Attracting talent to work on the frontline in a contact centre isn’t easy. The efforts contact centre leaders go to in demonstrating the value of the role, what a great place it is to work and how it can deliver a fulfilling career can be lost in those early weeks and months. Retaining colleagues in those early days, when people are outside of their comfort zone and taking their first flurry of difficult conversations can be difficult.

You may have seen that we recently discussed this issue on one of our online seminars. Jane Redgrave, Head of Consumer Retention at Bupa and Alice Bush, Head of Operations at Takepayments joined Leigh Hopwood, CEO, CCMA and Director of Membership and Learning, Kate Law to delve into these difficulties and explored the strategic solutions that can lead to nurturing careers within the contact centre.

During the event, we conducted a poll to find out what the top challenge is for recruiting on the frontline is today, what can we do to attract more people to work in our industry and strategies for keeping people beyond 6 months.

The Recruitment Conundrum

Research we conducted last summer 41% of 18-24 year olds said that customer service is a job that they would like to do, with a further 25% equivocal. However, only 20% of those aged 55-64 saw customer service as a role they’d like to do [Source: CCMA Voice of the Contact Centre Consumer 2023]. So given the evidence suggests that we should be able to attract new talent into the industry, the poll results indicate that there just aren’t enough people looking for work in this arena.

The findings also suggest that once interested candidates are found, contact centre recruiters often find themselves unable to compete with salary expectation, leading to a talent drift.

The above shows that adding to the complexity, there’s frequently a disconnect between a candidate’s experience and the nuanced requirements of the contact centre role. We uncovered that contact centres often find, that out of those who do engage with the application process, many jump ship before it’s completed. Even those who understand and accept the offer can become disenchanted within the initial months, as the reality of the high demands and on-site attendance takes its toll.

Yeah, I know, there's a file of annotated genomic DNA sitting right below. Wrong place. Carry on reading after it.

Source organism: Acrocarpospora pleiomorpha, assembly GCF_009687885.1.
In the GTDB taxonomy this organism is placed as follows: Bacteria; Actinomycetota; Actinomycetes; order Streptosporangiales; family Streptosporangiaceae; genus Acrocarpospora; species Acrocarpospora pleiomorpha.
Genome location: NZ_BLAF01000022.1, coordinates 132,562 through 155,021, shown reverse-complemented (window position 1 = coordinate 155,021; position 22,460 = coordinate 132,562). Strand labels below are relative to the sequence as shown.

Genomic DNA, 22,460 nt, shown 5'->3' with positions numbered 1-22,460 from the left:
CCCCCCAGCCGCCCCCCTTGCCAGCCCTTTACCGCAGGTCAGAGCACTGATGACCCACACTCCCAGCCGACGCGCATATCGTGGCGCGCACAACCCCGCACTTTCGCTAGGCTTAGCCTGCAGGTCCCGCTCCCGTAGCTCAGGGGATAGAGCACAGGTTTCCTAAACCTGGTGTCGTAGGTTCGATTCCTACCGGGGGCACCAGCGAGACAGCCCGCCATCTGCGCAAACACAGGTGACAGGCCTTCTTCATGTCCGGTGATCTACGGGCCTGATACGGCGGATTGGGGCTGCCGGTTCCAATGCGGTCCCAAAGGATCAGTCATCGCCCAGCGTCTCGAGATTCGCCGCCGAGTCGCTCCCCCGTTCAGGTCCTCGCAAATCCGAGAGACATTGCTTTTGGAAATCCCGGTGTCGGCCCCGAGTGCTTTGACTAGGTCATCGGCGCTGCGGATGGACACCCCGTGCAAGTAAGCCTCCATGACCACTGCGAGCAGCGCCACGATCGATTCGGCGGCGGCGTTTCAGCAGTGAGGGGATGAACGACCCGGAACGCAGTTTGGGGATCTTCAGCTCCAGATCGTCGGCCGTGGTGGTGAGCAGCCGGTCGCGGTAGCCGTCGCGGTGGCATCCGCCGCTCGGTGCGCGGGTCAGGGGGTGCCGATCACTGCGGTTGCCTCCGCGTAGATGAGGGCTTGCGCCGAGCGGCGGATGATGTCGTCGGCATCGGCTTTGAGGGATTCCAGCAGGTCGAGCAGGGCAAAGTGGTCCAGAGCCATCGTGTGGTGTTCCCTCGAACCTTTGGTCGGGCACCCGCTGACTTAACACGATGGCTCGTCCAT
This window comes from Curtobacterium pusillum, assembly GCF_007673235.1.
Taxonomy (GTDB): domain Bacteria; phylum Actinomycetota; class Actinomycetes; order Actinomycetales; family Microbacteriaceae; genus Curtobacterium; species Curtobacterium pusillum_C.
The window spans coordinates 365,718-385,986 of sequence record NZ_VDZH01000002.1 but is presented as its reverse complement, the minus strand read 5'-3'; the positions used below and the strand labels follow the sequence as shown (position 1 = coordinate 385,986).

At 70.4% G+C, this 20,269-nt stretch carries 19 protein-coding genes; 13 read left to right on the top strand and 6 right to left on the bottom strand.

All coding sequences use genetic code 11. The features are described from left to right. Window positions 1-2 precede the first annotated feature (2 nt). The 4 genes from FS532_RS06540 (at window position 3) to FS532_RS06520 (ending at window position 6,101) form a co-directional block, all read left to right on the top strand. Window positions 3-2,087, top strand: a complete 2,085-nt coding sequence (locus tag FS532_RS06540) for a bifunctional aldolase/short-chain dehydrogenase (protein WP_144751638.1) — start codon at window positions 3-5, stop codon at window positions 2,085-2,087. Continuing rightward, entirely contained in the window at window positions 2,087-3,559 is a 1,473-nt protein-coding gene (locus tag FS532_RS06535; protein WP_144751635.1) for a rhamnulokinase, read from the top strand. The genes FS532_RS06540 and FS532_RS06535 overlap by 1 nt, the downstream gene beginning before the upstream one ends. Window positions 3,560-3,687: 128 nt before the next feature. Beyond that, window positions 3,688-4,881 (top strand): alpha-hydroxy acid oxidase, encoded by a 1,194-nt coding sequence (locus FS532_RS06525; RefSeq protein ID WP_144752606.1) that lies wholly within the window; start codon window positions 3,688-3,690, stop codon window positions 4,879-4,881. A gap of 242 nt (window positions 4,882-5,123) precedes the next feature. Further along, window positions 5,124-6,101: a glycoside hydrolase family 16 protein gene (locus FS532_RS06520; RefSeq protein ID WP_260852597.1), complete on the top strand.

Crafting the Appeal

In our second poll during the seminar, we asked what the contact centre industry needs to do to revamp its appeal to candidates. Of course, we know that they are incredible places to work – but the reputations built from years gone by still impact the industry’s appeal.

We found that it starts with fostering a workplace culture that celebrates positive customer service achievements. Shifting the narrative is also key—choosing empowering language that values the significant role our teams play.

The walls of strict time-measured productivity could give way to an ethos that values quality interactions and satisfactory outcomes. Contact centres that propagate this as part of their culture can become hallmark places of employment.

We learned that when it comes to compensation, raising the base salary can be a game-changer. Yes, it’s a financial investment. But consider it funding towards reduced turnover costs (such as the cost of recruitment and lost training) and the growth of a dedicated, knowledgeable and high performing team.

Let’s not underestimate the power of improved working conditions. Better environments lead to better worker welfare and productivity, knitting together a supportive community rather than a mere workplace.

Here at the CCMA we are always looking to champion great places to work and the success of the amazing talent in the industry; please share your positive contact centre culture stories and tag us in so that we can celebrate them too.

Retention: Winning Strategies for the Long Haul

Lastly, we took a poll to learn more about the key strategies contact centres implement once the right candidates are on board, so they keep them. We know from listening to members, the first six months are critical—the above shows that time to embed a great culture, provide immense support, and set clear, achievable expectations are crucial. We discussed that nurturing job satisfaction and employee engagement, and developing an employee value proposition centred around recognition and growth opportunities must be in place.

Would incremental salary increase, or defined career paths make a difference? They hint at a future, a reason to stay, invest, and grow.

Case in Point

The challenges faced by contact centres in recruitment are as daunting as they are critical, but they are by no means insurmountable. Through targeted strategies—from wage that reflect the complexities and skills required and setting clear expectations about the role, to fostering great culture and support—contact centres can not only fill their vacancies but ensure they are occupied by engaged, committed individuals. 

An additional strategy is to outline the expectations of the role from the very start to create that stickiness to the role. We found great results in a recent pilot of our UK National Contact Centre Academy Frontline Foundations course, where we are the industry training provider for their Recruit Train Deploy scheme for Reed Talent Solutions. We delivered the training for their client EE to help boost their retention rates in the first six months. As a result, attrition rates dipped, and job satisfaction rose, delivering a potent combination of stability and workforce quality.  

To learn more about how Frontline Foundations can support you in your search for talent, visit our page and make an enquiry. 

Check out the full recording of our online seminar, Mastering Early-Stage Frontline Stickiness, below.

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